I like the title of the program. Living with diabetes, ‘Take the Next Step: Get Motivated’ can apply to anything that’s next up for us in our care. Maybe it’s time for you to take the next step to eat a little healthier – trade French fries for broccoli once or twice a week. Or take a step to move a little more – walk up a flight of stairs instead of using the elevator. Try lifting soup cans while you’re watching TV. Perhaps your next step is to know your blood sugar numbers better. If so, test a few more times this week. 

In the presentation, I share two stories of people I’ve interviewed, Tom and Arlene, who have type 2 diabetes and DPN and have not let it slow them down. In fact, it may have sped them up; Tom and Arlene are each about 70 years old and extremely active. 

When Tom was diagnosed at 52 with burning in his toes (DPN), he was, as he told me, a bona fide couch potato. His doctor said his DPN wouldn’t get any better. Tom swears it hasn’t gotten any worse and he’s so busy biking 50-70 miles a week he said he wouldn’t notice anyway. Arlene is leading hikes, snowshoeing, kayaking, and has climbed all the Appalachian mountains. 

I hold Tom and Arlene up as examples of ordinary people doing extraordinary things because they decided when they were diagnosed to be brave and “take the next step.” To not let diabetes stop them, but in fact have it motivate them to make their lives bigger, fuller, more satisfying and more active.

What’s your next step? If you’ve got one, why not take a baby step toward it today?

Ground-breaking documentary follows quest – and possible cure

Patient 13 is a documentary-in- progress seeking funds to continue filming. It’s also on a quest to find, and it’s possibly standing on the brink of, a cure for type 1 diabetes. 

Patient 13 is following two men: Dr. and medical researcher, Jonathan Lakey, who was part of the islet-transplant work more than a decade ago known as the Edmonton Protocol. Lakey is now part of a team of researchers and scientists developing and testing the ‘Islet Sheet’ (shown here in hand – transparent and the size of a business card) as a possible cure for type 1 diabetes.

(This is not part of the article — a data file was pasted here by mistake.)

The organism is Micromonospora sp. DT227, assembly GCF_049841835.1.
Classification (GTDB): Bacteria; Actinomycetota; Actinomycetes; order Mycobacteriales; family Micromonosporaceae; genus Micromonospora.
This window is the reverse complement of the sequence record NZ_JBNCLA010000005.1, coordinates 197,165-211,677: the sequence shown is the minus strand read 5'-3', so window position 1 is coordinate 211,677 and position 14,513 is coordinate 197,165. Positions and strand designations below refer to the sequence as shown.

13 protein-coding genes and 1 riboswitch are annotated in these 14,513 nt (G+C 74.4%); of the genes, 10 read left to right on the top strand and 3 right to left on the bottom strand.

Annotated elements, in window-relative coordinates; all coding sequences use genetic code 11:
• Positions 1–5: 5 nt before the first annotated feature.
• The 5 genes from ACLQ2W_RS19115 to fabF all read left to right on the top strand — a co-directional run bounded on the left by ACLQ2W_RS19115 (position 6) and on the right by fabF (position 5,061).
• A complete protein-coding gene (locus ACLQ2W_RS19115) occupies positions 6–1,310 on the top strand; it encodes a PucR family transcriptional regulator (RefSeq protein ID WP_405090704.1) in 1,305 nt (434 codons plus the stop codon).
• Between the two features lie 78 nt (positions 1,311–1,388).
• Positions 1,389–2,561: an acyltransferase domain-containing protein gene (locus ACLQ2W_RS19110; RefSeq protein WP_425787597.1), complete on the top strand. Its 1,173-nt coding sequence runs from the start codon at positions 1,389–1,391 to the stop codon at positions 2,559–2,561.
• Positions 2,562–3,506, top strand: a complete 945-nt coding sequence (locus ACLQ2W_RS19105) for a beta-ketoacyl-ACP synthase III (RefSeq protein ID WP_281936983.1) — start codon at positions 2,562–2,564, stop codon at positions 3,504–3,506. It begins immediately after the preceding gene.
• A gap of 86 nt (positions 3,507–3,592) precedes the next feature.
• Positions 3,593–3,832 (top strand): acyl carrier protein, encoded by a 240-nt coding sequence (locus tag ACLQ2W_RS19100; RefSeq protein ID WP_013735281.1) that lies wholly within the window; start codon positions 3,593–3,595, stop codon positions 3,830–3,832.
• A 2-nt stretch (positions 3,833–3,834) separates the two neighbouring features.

Scott King is the man who will be patient 13 – the 13th subject in the clinical trial. King has had type 1 diabetes for 34 years and has been on his own quest for a cure as both a scientist and biotech entrepreneur.

The Edmonton Protocol in Canada, proved islet transplants could free patients of their need for insulin, but insulin-independence was short-lived, largely due to anti-rejection issues. Lakey believes the Islet Sheet will not encounter that problem; it is not expected to be recognized by the body as foreign and so not rejected.  

Filming began in 2010 and the film needs 30K in funding by December 2nd to continue. Producer, Lisa Hepner, who has had type 1 herself for more than 20 years says, this film will be the first in-depth look at diabetes and efforts to find a cure and that it will show the unfolding story about the search for, and possible discovery of, the cure for type 1 diabetes.  

If the funding goal is reached, Hepner hopes to release the $1-million, 90-minute documentary in 2013. 

If you’re interested to contribute to the film’s production – $1, $5, any amount is gladly welcomed as every dollar counts – there’s a KickStarter campaign. (Kickstarter is an online platform to raise money to seed creative projects.) To date, more than $19,000 has been raised for the film in pledges. However, that whole amount goes away if another $30K isn’t raised by December 2nd. 

Also you can read more back story in the Orange County Register.

At most the producers say this could just lead to a Nobel Prize and change the lives of millions of people who have type 1 diabetes. At the very least it’s another step forward toward a cure, and raising awareness and visibility of type 1 diabetes.